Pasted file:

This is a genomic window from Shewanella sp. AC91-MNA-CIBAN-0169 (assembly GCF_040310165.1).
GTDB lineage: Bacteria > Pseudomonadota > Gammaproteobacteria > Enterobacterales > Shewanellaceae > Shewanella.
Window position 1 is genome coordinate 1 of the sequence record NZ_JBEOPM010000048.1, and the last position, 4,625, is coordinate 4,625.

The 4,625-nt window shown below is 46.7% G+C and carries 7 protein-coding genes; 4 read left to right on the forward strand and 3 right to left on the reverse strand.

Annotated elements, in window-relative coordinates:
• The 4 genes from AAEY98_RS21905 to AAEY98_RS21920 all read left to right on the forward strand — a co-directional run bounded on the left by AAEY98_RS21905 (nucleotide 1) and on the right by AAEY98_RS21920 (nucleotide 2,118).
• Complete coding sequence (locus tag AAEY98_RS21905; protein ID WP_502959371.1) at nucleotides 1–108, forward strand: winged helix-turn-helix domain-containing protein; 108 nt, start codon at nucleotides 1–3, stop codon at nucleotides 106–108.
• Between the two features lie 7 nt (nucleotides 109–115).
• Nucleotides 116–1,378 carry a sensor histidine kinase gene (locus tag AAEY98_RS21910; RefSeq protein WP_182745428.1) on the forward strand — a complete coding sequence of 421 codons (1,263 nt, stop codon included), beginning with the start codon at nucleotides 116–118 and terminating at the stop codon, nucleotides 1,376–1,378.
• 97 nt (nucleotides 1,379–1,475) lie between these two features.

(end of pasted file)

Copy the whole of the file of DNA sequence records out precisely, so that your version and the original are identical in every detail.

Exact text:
This is a genomic window from Shewanella sp. AC91-MNA-CIBAN-0169 (assembly GCF_040310165.1).
GTDB lineage: Bacteria > Pseudomonadota > Gammaproteobacteria > Enterobacterales > Shewanellaceae > Shewanella.
Window position 1 is genome coordinate 1 of the sequence record NZ_JBEOPM010000048.1, and the last position, 4,625, is coordinate 4,625.

The 4,625-nt window shown below is 46.7% G+C and carries 7 protein-coding genes; 4 read left to right on the forward strand and 3 right to left on the reverse strand.

Annotated elements, in window-relative coordinates:
• The 4 genes from AAEY98_RS21905 to AAEY98_RS21920 all read left to right on the forward strand — a co-directional run bounded on the left by AAEY98_RS21905 (nucleotide 1) and on the right by AAEY98_RS21920 (nucleotide 2,118).
• Complete coding sequence (locus tag AAEY98_RS21905; protein ID WP_502959371.1) at nucleotides 1–108, forward strand: winged helix-turn-helix domain-containing protein; 108 nt, start codon at nucleotides 1–3, stop codon at nucleotides 106–108.
• Between the two features lie 7 nt (nucleotides 109–115).
• Nucleotides 116–1,378 carry a sensor histidine kinase gene (locus tag AAEY98_RS21910; RefSeq protein WP_182745428.1) on the forward strand — a complete coding sequence of 421 codons (1,263 nt, stop codon included), beginning with the start codon at nucleotides 116–118 and terminating at the stop codon, nucleotides 1,376–1,378.
• 97 nt (nucleotides 1,379–1,475) lie between these two features.